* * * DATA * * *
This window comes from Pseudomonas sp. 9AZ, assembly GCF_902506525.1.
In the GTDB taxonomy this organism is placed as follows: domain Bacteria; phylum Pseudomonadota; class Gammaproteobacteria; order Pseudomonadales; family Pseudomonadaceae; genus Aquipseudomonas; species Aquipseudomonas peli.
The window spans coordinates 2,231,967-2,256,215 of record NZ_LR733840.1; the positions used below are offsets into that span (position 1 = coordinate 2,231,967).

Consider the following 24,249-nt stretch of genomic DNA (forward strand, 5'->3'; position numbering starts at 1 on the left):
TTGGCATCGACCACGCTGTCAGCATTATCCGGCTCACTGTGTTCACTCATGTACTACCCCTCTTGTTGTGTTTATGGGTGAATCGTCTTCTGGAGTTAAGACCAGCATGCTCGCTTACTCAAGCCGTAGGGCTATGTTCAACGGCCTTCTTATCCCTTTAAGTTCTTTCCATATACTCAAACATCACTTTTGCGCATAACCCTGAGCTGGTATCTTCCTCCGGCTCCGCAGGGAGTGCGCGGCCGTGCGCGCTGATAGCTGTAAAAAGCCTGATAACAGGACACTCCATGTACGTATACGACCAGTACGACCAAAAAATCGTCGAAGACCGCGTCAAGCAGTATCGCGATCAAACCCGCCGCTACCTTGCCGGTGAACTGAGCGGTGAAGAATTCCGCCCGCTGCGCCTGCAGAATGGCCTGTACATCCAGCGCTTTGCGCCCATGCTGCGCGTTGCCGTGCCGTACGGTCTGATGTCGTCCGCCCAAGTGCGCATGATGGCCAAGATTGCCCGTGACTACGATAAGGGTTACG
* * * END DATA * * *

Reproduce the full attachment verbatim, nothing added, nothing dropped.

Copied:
This window comes from Pseudomonas sp. 9AZ, assembly GCF_902506525.1.
In the GTDB taxonomy this organism is placed as follows: domain Bacteria; phylum Pseudomonadota; class Gammaproteobacteria; order Pseudomonadales; family Pseudomonadaceae; genus Aquipseudomonas; species Aquipseudomonas peli.
The window spans coordinates 2,231,967-2,256,215 of record NZ_LR733840.1; the positions used below are offsets into that span (position 1 = coordinate 2,231,967).

Consider the following 24,249-nt stretch of genomic DNA (forward strand, 5'->3'; position numbering starts at 1 on the left):
TTGGCATCGACCACGCTGTCAGCATTATCCGGCTCACTGTGTTCACTCATGTACTACCCCTCTTGTTGTGTTTATGGGTGAATCGTCTTCTGGAGTTAAGACCAGCATGCTCGCTTACTCAAGCCGTAGGGCTATGTTCAACGGCCTTCTTATCCCTTTAAGTTCTTTCCATATACTCAAACATCACTTTTGCGCATAACCCTGAGCTGGTATCTTCCTCCGGCTCCGCAGGGAGTGCGCGGCCGTGCGCGCTGATAGCTGTAAAAAGCCTGATAACAGGACACTCCATGTACGTATACGACCAGTACGACCAAAAAATCGTCGAAGACCGCGTCAAGCAGTATCGCGATCAAACCCGCCGCTACCTTGCCGGTGAACTGAGCGGTGAAGAATTCCGCCCGCTGCGCCTGCAGAATGGCCTGTACATCCAGCGCTTTGCGCCCATGCTGCGCGTTGCCGTGCCGTACGGTCTGATGTCGTCCGCCCAAGTGCGCATGATGGCCAAGATTGCCCGTGACTACGATAAGGGTTACG